Francey refers to a practice enforced by the Grosse Pointe Property Owners Association. Realtors were forced to give the names of prospective buyers to the Association, who hired private investigators to fill out detailed questionnaires regarding the buyer’s race, income level, appearance, and level of home maintenance. The Property Owners Association tallied the answers based on a point system; specific racial groups received certain point values. Blacks were excluded entirely.
In Middlesex, another great book about Detroit, Grosse Pointe native and Greek-American Jeffrey Eugenides wrote of the Point System: "Over the barrier of the Point System, my father managed to get us a house in Grosse Pointe. "
Most of The Turner House focuses on Cha Cha, Troy, and Lelah. But Flournoy takes readers back to Francis and Viola Turner’s early married lives in the postwar South. When Francis leaves Arkansas for Detroit, he plans to send for Viola and the infant Cha Cha. City life is a shock, literally freezing, its impersonal populace overwhelming. Francis begins drinking in earnest. A year passes. Jobs come and go. Humiliated by failure, Francis neglects to write Viola.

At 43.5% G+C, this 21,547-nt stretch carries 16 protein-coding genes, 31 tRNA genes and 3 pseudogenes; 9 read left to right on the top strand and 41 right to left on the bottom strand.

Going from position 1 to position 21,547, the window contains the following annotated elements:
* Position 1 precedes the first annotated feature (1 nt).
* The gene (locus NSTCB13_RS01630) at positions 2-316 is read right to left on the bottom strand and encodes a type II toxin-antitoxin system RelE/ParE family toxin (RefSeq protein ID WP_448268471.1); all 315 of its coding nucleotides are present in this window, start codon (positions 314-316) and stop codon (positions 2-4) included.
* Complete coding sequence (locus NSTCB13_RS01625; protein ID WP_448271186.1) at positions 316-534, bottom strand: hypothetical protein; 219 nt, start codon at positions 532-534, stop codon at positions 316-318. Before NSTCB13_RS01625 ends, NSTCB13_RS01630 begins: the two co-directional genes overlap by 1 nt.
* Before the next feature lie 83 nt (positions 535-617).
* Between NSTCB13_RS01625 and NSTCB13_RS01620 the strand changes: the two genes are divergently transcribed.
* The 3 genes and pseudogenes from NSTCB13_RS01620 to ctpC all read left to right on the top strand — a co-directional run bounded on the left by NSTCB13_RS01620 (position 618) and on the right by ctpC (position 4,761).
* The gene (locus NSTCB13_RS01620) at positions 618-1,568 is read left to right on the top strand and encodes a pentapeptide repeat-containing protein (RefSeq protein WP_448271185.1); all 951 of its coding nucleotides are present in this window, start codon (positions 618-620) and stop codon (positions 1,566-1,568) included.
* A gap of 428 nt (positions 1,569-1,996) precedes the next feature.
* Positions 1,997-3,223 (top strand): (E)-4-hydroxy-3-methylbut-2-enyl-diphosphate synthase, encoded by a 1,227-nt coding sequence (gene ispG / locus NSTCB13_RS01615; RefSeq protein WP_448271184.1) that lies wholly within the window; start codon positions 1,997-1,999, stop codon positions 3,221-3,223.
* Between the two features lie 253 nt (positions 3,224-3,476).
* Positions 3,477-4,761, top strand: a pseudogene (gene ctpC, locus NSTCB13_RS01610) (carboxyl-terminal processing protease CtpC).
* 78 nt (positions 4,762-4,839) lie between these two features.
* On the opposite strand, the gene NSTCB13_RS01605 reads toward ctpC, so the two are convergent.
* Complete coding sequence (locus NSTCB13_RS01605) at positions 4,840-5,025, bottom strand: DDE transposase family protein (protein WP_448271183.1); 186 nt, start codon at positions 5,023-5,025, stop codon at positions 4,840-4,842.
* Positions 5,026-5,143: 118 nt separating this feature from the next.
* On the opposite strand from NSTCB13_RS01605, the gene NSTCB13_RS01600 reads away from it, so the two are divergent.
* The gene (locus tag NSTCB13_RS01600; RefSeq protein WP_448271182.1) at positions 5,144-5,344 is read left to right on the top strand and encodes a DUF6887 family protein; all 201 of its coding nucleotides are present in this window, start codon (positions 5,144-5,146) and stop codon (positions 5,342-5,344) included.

Back in Arkansas with the newborn Cha Cha, Viola is forced to work for a white family as a housemaid. She is paid little; the commute requires two segregated buses. In 1945 Francis reunites with Viola and they move north together.
Although not a Detroit native, Flournoy has spent time in the city. She nails the little details conferring authenticity: characters drink Faygo, a soda beloved by the city’s inhabitants. Nobody eats just a hot dog. They head for the Coney Island, a Detroit specialty. These Greek-owned greasy spoons (written with utmost affection) serve hot dogs smothered in wonderfully heartburn-inducing chili. Francis Turner’s burial suit, a blue pinstripe from Hudson’s Department Store, was one of the store’s signature men’s garments. When Lelah prepares corned beef, Flournoy notes the "story of Black Detroiters and corned beef is nearly as fraught with racial tension as the story of the Pilgrims and corn."
Clocking in at 341 pages, The Turner House is reminiscent of other family/city sagas: Jonathan Franzen’s The Corrections, Jane Smiley’s Some Luck, the aforementioned Middlesex, all stories of places and their inhabitants. Even if all you know of Woodward Avenue comes courtesy of Bob Seger, even if 8 Mile is only a movie title to you, do yourself a favor and read The Turner House. Once you open its pages, you won’t be able to put it down.